Pascal (2009-04-12 23:42)

Well I agree this is useful, but the usage is not the same.<br>A lot of people have been asking for a way to run the livecd and install from it on their netbook without cdrom drive.

  Charles (2009-04-13 15:57)

Is it possible to use it on the Free images also? I would love to get rid of all this dvd burning... DVD's cost lots of money.

  Adam Williamson (2009-04-13 19:29)

"the question valuable is a liveusb without data persistence? Perhaps the real value in the flash media format is the fact that its rewritable."<br><br>Well, for a lot of situations the value is just that the system you're trying to install on has a bootable USB port but no optical drive. E.g. every netbook ever.<br><br>For Mandriva it was a bit ironic that, up till 2009.1, Mandriva was probably the distro with the best support for netbook hardware...but didn't distribute any installation image you could easily boot on a netbook. This fixes that problem. It's a good thing, I just wish the post hadn't taken such a needlessly oppositional tone.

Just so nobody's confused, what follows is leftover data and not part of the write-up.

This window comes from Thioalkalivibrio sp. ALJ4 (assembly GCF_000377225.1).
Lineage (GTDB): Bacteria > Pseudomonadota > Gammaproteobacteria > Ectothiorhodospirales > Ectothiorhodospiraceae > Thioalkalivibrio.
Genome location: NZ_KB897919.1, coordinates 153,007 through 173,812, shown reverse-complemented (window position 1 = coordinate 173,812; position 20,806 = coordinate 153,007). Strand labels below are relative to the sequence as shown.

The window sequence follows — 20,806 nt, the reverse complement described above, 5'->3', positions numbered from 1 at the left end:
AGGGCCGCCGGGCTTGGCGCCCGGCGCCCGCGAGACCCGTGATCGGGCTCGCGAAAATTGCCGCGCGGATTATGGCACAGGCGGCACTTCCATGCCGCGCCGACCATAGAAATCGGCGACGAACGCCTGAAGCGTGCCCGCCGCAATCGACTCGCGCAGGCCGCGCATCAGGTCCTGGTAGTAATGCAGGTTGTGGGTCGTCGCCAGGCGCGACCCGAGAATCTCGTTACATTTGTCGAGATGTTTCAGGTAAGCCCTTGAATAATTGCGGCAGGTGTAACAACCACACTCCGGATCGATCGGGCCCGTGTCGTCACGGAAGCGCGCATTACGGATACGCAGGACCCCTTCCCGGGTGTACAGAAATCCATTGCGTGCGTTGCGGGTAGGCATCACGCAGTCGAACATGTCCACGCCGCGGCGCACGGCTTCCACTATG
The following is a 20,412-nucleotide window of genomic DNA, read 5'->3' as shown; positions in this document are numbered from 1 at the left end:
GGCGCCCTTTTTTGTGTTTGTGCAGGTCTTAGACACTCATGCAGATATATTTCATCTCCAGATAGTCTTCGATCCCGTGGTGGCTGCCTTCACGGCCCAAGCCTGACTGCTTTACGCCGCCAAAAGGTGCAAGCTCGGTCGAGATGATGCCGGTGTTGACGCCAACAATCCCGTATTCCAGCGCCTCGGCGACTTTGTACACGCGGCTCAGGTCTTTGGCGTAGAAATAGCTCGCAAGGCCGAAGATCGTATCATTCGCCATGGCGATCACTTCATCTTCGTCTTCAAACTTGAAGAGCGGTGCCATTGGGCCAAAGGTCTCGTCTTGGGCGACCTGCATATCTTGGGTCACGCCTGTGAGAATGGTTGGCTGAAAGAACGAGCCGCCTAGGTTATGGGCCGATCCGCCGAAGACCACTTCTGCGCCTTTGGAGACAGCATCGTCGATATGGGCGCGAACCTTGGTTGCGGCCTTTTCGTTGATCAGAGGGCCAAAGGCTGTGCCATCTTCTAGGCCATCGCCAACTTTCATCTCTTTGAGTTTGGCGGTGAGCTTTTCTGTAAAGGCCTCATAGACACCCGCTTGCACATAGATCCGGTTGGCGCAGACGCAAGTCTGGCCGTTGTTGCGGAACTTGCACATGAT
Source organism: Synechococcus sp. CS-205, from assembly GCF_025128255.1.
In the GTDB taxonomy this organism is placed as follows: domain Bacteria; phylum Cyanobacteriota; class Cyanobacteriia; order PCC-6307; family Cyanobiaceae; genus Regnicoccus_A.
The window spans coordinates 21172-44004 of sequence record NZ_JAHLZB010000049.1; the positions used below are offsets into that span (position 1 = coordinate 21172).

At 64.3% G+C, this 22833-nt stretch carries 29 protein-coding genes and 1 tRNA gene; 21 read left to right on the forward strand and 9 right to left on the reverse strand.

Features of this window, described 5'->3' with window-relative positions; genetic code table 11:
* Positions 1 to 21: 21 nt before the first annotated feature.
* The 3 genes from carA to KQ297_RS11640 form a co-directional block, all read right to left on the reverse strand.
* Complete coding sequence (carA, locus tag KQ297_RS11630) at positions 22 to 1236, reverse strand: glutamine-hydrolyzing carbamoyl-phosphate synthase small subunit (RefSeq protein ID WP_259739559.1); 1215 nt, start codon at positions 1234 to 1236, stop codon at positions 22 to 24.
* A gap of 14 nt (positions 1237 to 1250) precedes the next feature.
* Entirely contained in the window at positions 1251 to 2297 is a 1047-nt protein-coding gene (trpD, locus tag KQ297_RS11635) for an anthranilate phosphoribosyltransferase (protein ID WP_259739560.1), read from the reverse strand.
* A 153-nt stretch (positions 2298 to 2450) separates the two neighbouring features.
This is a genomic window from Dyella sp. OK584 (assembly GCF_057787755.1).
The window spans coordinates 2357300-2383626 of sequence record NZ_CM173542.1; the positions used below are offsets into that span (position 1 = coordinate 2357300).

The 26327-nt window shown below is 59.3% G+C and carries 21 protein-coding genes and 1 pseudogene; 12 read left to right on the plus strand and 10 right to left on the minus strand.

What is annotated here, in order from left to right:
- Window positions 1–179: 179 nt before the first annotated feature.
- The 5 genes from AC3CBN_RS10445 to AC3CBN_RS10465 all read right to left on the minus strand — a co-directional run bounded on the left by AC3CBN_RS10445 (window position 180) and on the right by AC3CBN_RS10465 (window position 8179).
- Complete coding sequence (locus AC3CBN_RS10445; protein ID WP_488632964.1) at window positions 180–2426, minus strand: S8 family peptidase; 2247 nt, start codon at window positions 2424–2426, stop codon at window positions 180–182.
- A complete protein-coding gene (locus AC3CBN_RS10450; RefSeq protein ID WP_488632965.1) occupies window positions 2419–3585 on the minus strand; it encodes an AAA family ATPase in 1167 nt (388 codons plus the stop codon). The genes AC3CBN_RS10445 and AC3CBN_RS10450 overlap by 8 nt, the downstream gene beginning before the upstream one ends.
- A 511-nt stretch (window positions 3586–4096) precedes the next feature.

Pascal (2009-04-13 23:16)

Well sorry if you felt it like that. I started with that because I saw that day on LXER the Ubuntu tutorial and felt sorry that still nobody knows about isohybrid which is great for this simple use case.<br>I did not mean to say anything negative about the available tools, just that there is this very simple (and fast, it needs a few seconds to make the .iso bootable on usb) tool which is nice when you just want to use your livecd as liveusb and that surprisingly nobody ever mentions it.<br>Maybe I should not have linked to Fedora :)